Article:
The simplest explanation, at the time, seemed to be the first one –  proteins never made it in to the ER, and were degraded in the cytosol. However, it wasn’t an explanation that we liked very much, for various reasons. Vic Engelhard’s paper (Remember Engelhard’s paper? This here’s a post about Engelhard’s paper) cleared that question up, at least for one epitope.

Skipper, J. C., Hendrickson, R. C., Gulden, P. H., Brichard, V., Van Pel, A., Chen, Y., Shabanowitz, J., Wolfel, T., Slingluff, C. L., Jr., Boon, T., Hunt, D. F., and Engelhard, V. H. (1996). An HLA-A2-restricted tyrosinase antigen on melanoma cells results from posttranslational modification and suggests a novel pathway for processing of membrane proteins. J. Exp. Med. 183, 527-534.

His finding is simple enough to describe, although it relied on a technically very difficult mass spec analysis:

  1. A peptide presented on MHC class I was derived from an ER protein (which they knew from its sequence);
  2. the protein had actually gone into the ER, because it had been N-glycosylated, which only happens in the ER;
  3. yet the peptide itself was probably generated in the cytosol, because enzymes that modified it are mainly found in the cytosol.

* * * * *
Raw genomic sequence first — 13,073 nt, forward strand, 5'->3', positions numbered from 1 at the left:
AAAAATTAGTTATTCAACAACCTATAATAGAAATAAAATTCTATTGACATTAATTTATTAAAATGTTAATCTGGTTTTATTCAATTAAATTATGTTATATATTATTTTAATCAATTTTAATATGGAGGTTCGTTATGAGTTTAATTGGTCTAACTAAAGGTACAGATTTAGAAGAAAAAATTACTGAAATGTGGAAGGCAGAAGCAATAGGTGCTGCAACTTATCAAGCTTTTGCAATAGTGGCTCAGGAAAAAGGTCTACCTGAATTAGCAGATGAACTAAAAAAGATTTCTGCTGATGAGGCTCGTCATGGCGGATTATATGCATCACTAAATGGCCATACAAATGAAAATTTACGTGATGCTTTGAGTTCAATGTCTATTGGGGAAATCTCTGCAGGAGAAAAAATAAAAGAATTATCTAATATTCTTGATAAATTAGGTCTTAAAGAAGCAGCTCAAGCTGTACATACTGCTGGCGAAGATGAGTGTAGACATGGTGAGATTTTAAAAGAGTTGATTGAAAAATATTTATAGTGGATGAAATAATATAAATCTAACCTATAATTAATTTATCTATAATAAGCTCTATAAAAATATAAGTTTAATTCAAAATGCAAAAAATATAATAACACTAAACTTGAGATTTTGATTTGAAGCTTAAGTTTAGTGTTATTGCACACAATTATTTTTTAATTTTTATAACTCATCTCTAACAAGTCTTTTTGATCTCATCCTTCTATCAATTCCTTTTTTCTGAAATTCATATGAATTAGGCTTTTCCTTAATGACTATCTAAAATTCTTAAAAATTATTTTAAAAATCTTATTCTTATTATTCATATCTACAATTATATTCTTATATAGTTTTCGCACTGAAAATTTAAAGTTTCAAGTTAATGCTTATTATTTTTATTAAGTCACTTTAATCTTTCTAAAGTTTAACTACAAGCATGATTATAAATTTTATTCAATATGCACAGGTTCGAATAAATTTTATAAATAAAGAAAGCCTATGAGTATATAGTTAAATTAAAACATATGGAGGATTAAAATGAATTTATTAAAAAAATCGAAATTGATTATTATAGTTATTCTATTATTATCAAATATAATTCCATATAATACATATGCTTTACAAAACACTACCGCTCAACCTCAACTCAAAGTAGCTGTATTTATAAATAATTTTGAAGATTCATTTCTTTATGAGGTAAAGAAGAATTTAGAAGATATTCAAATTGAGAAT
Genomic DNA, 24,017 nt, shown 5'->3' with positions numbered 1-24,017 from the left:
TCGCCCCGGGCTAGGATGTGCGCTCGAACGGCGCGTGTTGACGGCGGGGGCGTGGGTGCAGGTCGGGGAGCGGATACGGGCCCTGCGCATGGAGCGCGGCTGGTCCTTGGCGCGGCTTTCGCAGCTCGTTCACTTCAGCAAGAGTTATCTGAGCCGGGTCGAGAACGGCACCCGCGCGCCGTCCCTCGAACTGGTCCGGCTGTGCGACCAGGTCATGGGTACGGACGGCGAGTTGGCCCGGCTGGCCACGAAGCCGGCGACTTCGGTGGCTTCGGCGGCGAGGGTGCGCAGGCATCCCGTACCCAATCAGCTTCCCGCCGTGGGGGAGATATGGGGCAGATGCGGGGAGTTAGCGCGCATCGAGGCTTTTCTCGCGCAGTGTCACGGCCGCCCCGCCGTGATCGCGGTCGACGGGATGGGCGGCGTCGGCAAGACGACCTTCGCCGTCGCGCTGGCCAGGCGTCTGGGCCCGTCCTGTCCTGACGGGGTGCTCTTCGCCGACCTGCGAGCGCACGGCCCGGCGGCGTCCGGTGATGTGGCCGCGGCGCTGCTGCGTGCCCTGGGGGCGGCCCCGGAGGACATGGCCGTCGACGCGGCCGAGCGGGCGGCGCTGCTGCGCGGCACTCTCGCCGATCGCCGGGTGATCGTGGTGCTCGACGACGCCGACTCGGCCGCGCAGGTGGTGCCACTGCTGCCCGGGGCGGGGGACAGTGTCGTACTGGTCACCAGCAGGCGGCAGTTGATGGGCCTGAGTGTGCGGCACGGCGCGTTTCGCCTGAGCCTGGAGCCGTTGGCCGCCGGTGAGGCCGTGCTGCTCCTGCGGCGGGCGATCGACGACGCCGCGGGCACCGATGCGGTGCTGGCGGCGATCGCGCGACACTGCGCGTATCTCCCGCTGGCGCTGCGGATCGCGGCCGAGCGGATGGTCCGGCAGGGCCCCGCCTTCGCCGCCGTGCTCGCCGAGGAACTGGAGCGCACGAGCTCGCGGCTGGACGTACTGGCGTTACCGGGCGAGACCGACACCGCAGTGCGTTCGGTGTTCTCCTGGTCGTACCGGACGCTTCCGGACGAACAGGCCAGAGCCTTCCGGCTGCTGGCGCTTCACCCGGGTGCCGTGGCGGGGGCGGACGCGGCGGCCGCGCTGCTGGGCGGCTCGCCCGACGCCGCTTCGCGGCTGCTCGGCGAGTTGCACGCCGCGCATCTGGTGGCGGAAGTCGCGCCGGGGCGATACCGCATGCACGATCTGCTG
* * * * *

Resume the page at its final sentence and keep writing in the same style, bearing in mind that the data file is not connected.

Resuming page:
Mumps virus protein (turquoise) in endoplasmic reticulumThe most surprising and exciting part was the second point: Clear evidence that the protein had actually gone into the ER before the peptide was generated. 5 This wasn’t by any means definitive proof that ER proteins are degraded in the cytosol (a follow-up paper in 19986 took it a bit further) but it certainly was suggestive.

If Vic’s paper had come out a year or two earlier, it would probably have made much more of a splash than it did, but in February of 1996 it was only a nose ahead of several more focused papers. The field had started to clear up in the mid-1990s, with some observations in yeast in 1993 and 1994 7 and around 1995 moving into mammalian cells with (among others) the Jensen et al. paper I quoted above. 8  And later in 1996, the iceberg tipped over altogether, with a whole bunch of almost simultaneous papers that showed quite clearly that ER degradation wasn’t done by ER proteases at all, but was in fact performed by proteasomes. 9 All the papers demonstrated that there’s an export step before degradation: ER proteins that fail quality control are shunted out into the cytosol, where the proteasomes can grab onto them and chop them up. (The export step is still not all that well understood in molecular detail, though in 2007 it started to open up some, I think.)

Though Engelhard’s 1996 paper is reasonably widely cited (256 citations as I write this) it clearly didn’t have the impact on cell biology in general that it did on me, probably because it came out around the same time as a bunch of more specific papers. This blogpost is an attempt to give a bit more retroactive credit to a very nice example of logical reasoning from indirect evidence.